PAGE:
I’ve been presenting NOAA & IPCC climate data. Here’s a look at thr EU’s source, Copernicus. Caution, it’s just as bleak.
We humans evolved a short-term focus because it was adaptive to survival prior to industrialization. Unfortunately, our economy has evolved faster than our brains so now we do things that are not in our long-term interests.
Carl Sagan was likely right when he speculated that intelligent life might be self-extinguishing.
Many of us look down upon the Amish for avoiding the use of modern technologies (in fact they use more of it than we think, e.g., they use cell phones, albeit with many restrictions). But in fact, they might be well ahead of the rest of us. As I wrote on my page last year, one way or another we will go from post-industrialization to micro-industrialization once we either stop using fossil fuels, or they run out within the next 100 years. Alternative energies and muscle power simply will not be able to produce nearly the same energy levels that we rely on today.
Although this will be a difficult (catastrophic?) transition, humanity will likely adjust over the following 100 years, with a much larger proportion of people farming any remaining arable land.
Strange as it might sound, this part of the business community might be more effective at slowing climate change than our federal government. Aside for higher costs for flood insurance, I foresee exclusions for rebuilding in flood-prone areas. In other words, you would be compensated by your flood insurance only if you rebuilt/ purchased elsewhere.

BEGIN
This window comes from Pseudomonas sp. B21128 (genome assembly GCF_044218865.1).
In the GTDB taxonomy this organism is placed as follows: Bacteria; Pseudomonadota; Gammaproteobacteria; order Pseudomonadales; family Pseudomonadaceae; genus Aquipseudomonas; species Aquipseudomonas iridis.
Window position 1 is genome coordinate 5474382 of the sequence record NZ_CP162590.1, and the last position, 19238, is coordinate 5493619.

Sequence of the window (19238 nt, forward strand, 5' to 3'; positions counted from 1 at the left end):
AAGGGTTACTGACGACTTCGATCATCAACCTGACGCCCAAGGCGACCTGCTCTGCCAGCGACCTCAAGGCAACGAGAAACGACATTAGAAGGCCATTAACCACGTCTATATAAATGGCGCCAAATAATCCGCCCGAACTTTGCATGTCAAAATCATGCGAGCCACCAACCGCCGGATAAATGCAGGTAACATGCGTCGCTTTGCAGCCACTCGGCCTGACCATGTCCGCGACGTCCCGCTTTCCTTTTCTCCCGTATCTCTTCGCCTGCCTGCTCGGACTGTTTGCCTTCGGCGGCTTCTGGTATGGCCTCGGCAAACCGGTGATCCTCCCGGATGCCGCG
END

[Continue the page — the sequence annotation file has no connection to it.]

Yet another major report documents the effects of climate change. Although there are many local and regional initiatives around the world that will slow this down a bit, a concerted world initiative is necessary to stop the sixth extinction. I do not see this as likely to happen, given that it has to start now. The result will be a great die-off, including some of humanity. Although the developing countries will be most affected, many in the developed world will be affected by mid-century–just thirty or so years away.
And to think that we did this in about 170 years (in the “blink of a geological eye”).
Since the 1980s computer model projections of climate change have underestimated this event. With greater advances in our understanding of the greenhouse’s effect on environmental change we have been able to make what scientists believe to be more accurate projections. However, recent radar studies of Antarctic ice mentioned in this New York Times article show there are likely more factors we are not aware of.
In this case we learn that warming ocean waters have created a huge cavity beneath one of Antartica’s ice sheets. Since most of this sheet lies above the ocean, if and when it breaks off, it could raise sea-level by as much as two feet within a short period of time–threatening coastal cities and many islands across the world.
As many environmental scientists have proposed, climate change might reach thresholds (i.e., tipping points) where unanticipated sudden catastrophic events might occur.
It is counter intuitive but shorter, warmer winters bring intense cold snaps. These strain everything from railroad tracks to our energy bills. As we heat more, further CO2 is emitted, worsening the greenhouse effect.
There are several reasons including group identity, having to give up many amenities and comforts of modern life, and something that will happen in the future. Well, the future is now.
How’s this for a statement?
Will all world leader’s get it? Probably not.